It might be expected, prima facie, that roughly the same number of surnames in a sample would begin with each letter of the Roman alphabet and that the proportions of surnames categorised by their initial letters would be approximately uniform and equal to 1/26.
However, for many kinds of alphabetic data, the distribution of initials is skewed. A mathematical relationship (known as Benford's law for numeric data) seems to hold when adapted to model alphabetic data.
See http://plus.maths.org/issue9/features/benford/ regarding numeric data.
Using logs with base 27, the expected proportion (P) of surnames beginning with any letter is P = log[(n+1)/n], where 0 < n < 27 is the alphabetic rank of the letter and the cumulative function of P = log[(n+1)/n] is Sum(P) = log(n+1).
This model indicates a probability that 33% of a sample of surnames will begin with either A or B and that 67% of the surnames in that sample can be expected to begin with one of the eight letters from A to H.
A generalised version of this law would not work for truly random sets of data. It would work best for data that are neither completely random nor overly constrained, but rather lie somewhere in between. These data could be wide ranging and would typically result from several processes with many influences.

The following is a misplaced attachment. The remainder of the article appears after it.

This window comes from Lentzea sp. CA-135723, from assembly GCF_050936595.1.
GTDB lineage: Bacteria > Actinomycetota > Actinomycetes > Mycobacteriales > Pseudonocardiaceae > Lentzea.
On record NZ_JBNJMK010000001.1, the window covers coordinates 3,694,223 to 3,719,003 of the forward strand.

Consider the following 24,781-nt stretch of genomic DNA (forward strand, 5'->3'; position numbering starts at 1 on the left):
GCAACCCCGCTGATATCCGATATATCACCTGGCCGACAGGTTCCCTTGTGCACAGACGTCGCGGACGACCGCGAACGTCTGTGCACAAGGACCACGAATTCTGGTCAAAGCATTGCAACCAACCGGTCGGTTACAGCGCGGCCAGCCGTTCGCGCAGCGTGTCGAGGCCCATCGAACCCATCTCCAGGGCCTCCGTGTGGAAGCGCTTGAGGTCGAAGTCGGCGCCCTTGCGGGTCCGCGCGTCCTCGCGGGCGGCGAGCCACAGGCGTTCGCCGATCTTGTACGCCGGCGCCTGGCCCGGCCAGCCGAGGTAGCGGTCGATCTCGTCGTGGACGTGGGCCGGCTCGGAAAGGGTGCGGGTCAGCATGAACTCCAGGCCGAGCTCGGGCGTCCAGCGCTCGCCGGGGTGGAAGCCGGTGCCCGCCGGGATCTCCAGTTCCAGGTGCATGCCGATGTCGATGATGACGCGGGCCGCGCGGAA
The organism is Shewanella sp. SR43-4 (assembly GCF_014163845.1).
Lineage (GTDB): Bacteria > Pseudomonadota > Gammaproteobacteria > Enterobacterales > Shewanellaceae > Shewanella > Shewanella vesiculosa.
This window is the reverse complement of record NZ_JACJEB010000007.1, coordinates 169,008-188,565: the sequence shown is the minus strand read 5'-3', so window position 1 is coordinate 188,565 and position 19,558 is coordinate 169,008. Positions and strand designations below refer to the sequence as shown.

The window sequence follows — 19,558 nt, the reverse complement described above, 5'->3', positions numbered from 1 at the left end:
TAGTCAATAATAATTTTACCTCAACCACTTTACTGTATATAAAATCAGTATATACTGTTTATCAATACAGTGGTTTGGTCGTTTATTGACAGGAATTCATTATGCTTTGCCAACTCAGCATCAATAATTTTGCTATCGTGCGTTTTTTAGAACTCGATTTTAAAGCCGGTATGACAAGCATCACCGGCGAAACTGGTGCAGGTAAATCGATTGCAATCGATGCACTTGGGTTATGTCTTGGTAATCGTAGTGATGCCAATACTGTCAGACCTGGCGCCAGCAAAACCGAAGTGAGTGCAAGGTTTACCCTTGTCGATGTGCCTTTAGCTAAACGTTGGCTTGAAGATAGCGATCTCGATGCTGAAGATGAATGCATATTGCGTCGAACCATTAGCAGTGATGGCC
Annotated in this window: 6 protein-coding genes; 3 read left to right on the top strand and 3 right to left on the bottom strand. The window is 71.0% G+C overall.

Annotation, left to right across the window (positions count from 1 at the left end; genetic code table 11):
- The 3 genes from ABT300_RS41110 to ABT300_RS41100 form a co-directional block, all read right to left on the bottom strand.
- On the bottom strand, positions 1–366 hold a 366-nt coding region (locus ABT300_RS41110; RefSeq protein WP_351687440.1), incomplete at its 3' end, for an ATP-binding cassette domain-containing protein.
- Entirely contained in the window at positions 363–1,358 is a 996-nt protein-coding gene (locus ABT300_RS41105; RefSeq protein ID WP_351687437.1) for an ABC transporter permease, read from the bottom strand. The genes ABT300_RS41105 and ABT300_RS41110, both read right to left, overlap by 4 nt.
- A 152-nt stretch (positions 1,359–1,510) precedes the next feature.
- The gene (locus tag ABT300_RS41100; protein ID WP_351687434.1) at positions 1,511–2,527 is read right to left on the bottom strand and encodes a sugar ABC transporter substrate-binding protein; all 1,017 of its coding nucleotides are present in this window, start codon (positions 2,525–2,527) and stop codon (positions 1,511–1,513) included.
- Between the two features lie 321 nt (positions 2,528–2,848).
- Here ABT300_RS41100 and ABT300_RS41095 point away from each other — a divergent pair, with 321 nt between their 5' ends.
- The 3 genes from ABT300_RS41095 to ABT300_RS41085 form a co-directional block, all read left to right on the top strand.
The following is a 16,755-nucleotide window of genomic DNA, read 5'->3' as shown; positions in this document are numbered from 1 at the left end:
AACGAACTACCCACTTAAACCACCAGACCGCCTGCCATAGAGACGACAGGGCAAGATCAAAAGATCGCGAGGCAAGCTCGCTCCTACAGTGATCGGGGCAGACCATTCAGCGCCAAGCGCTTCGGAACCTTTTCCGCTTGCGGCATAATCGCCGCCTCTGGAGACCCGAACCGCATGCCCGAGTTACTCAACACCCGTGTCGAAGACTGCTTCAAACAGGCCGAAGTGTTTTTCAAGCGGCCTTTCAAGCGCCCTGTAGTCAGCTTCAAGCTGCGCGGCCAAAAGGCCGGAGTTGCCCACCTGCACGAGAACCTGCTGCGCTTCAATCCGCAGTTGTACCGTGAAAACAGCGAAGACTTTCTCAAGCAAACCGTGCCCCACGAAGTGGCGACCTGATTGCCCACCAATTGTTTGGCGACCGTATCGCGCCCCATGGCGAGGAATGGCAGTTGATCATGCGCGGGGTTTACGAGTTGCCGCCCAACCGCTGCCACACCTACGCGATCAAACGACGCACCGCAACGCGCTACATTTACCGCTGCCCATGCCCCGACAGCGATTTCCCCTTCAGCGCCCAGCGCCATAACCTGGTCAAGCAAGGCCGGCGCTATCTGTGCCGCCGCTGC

Michael Mernagh, Cork, Ireland. February 17, 2011.

It might be expected, prima facie, that roughly the same number of surnames in a sample would begin with each letter of the Roman alphabet and that the proportions of surnames categorised by their initial letters would be approximately uniform and equal to 1/26.

However, for many kinds of alphabetic data, the distribution of initials is skewed. A mathematical relationship (known as Benford's law for numeric data) seems to hold when adapted to model alphabetic data.

See http://plus.maths.org/issue9/features/benford/ regarding numeric data.

Using logs with base 27, the expected proportion (P) of surnames beginning with any letter is P = log[(n+1)/n], where 0 < n < 27 is the alphabetic rank of the letter and the cumulative function of P = log[(n+1)/n] is Sum(P) = log(n+1).

This model indicates a probability that 33% of a sample of surnames will begin with either A or B and that 67% of the surnames in that sample can be expected to begin with one of the eight letters from A to H.

A generalised version of this law would not work for truly random sets of data. It would work best for data that are neither completely random nor overly constrained, but rather lie somewhere in between. These data could be wide ranging and would typically result from several processes with many influences.

Michael Mernagh, Cork, Ireland. February 17, 2011.